Today, a single science for all things? The University of Houston's College of Engineering presents this series about the machines that make our civilization run, and the people whose ingenuity created them.
Some years ago, I listened with shock to my own voice as I defined thermodynamics for my students. I was telling them that thermodynamics dealt with transformations of energy and the resulting changes in the states of matter.
Then I realized: everything that ever happens fits that definition -- everything! We use the word happen only when energy is transformed in some way and matter is affected. What overbearing hubris! I was claiming that my subject embraced everything.
Well, maybe it can't be helped. Thermodynamics does embrace everything. So try another term -- technology. The word literally means "telling one another about technique." And we have the same problem. Is there anything we do that doesn't involve some dimension of technique? We might drive a car, cook dinner, or read a book. Since we always want do any of those things better than we do, we constantly exchange information on how to do them better.
Technique, and the telling of it, is woven through our lives. I shudder when someone says, "I'm in the humanities; I can't understand technology." Of course that person understands technology. He or she uses it every instant of every day; and we're back in the soup. Just as everything exemplifies thermodynamics, everything also exemplifies technology. Everything we know is the result of human sensory input. Everything is a manifestation of our inner emotional life. Everything is psychology. Everything is philosophy.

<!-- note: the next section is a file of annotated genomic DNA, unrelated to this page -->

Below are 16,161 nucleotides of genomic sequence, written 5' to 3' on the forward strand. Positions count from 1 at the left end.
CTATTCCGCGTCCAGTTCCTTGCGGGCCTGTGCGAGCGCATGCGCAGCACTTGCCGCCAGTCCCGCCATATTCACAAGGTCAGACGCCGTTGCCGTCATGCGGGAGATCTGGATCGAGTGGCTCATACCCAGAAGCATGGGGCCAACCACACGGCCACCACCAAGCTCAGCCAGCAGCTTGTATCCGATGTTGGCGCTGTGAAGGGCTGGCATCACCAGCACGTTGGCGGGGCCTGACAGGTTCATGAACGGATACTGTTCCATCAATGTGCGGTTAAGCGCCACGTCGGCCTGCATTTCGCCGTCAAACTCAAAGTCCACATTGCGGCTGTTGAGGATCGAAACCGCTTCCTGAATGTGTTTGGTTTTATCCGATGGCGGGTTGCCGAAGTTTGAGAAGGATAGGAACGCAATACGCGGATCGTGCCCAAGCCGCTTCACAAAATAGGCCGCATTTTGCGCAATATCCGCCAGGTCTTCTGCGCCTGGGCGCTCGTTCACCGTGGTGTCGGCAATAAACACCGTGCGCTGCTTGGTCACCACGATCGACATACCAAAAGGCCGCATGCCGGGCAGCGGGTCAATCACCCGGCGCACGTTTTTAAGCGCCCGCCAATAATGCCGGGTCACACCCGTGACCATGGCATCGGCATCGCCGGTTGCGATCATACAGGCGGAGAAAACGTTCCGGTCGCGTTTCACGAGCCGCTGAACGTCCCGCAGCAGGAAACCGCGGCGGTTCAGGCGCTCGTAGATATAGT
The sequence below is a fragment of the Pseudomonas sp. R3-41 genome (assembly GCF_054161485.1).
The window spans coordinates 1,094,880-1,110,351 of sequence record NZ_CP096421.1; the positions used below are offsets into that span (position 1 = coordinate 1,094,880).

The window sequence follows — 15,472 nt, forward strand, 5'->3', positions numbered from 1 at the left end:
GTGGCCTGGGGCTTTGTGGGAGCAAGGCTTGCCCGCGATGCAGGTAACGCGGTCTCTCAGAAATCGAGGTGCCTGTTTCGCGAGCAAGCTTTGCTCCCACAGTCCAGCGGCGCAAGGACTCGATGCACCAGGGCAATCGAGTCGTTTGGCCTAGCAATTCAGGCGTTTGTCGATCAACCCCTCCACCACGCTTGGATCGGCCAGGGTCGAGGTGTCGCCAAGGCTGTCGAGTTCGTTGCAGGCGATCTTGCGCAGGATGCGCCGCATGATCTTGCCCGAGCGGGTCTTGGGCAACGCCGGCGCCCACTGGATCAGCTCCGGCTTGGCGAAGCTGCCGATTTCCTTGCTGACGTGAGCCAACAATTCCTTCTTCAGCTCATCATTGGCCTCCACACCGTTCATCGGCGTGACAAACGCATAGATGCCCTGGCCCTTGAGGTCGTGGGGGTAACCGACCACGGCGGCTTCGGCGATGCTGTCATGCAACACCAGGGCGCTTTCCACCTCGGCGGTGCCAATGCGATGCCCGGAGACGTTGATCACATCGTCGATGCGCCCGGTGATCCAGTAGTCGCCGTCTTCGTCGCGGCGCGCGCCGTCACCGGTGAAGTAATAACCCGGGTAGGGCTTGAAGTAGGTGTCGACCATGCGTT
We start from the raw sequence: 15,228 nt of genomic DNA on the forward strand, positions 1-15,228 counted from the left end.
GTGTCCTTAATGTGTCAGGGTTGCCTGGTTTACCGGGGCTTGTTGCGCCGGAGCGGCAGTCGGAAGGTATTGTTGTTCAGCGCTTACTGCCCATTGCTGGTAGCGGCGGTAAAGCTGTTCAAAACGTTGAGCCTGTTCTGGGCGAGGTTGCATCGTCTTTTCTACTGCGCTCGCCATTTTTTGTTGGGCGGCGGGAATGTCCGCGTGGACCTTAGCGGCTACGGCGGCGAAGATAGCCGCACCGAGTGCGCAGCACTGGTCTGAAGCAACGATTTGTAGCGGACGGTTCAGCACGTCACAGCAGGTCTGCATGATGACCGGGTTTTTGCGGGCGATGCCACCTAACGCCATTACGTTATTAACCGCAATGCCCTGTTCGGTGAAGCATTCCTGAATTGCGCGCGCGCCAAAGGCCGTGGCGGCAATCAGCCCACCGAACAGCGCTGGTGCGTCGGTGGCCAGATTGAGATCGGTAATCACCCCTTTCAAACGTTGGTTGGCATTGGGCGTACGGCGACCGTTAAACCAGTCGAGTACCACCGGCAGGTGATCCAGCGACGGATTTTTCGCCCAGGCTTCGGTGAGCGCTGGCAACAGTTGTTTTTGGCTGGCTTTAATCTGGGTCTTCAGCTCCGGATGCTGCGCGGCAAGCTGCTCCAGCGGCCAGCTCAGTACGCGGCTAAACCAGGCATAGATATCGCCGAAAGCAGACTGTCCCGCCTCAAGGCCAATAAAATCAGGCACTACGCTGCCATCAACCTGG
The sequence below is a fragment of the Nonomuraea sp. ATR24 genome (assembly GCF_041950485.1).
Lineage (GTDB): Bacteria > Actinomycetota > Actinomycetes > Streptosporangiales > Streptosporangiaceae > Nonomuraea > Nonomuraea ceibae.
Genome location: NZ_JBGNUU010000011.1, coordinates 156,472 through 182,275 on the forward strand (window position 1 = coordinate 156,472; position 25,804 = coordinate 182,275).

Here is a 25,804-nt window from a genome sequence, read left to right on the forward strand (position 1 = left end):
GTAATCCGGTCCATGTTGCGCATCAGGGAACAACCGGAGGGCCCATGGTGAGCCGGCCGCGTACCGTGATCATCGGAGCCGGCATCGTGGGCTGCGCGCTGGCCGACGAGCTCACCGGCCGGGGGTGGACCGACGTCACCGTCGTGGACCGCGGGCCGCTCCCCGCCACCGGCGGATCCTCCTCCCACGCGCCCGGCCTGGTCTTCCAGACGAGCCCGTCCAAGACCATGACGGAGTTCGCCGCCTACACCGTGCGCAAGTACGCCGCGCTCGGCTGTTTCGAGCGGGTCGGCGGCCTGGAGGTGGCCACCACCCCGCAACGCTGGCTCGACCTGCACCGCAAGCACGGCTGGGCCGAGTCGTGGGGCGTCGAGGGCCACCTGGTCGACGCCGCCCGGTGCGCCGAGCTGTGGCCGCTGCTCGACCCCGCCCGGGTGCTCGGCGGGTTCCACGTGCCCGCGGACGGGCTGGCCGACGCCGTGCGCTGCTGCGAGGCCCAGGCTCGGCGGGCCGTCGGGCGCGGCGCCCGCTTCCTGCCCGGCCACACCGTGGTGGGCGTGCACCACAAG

Follow that road and we'll soon be unable to inhale without first finding the unity of all things. Maybe it's time to make a rear-guard case for specificity. We cannot begin as Buddha.
Listeners often ask me to suggest one good source on the history of technology. I reply by saying, begin with something you find interesting. Read Dava Sobel's book Longitude, which focuses on the creation of five fine eighteenth-century chronometers.
Read Witold Rybczynski's book One Good Turn, which is no more than the history of the screwdriver. Read one book. Then read another, and another. Read a hundred books and you'll find yourself caught up in the way they all interweave.
Sobel begins her story of the chronometer with the Spanish Armada. Rybczynski's screwdriver leads you to Diderot and the philosophical rumblings before the French Revolution. Read about the windmill, and you find it's mirrored in Adam Smith's economics.
I see these things not so much as linked events but as what we see when we look closely at a large tapestry. For it all really is thermodynamics, or literature, or psychology -- all at once. But none of us is smart enough to begin with the whole. So we begin with the pieces. If I race to get beyond the pieces, I lose contact with the pieces.
When I do that, the overview loses its wonderful texture. It becomes too grand to be interesting.
I'm John Lienhard, at the University of Houston, where we're interested in the way inventive minds work.
See the many links above for source material.
(Clipart conception by Jim Harter)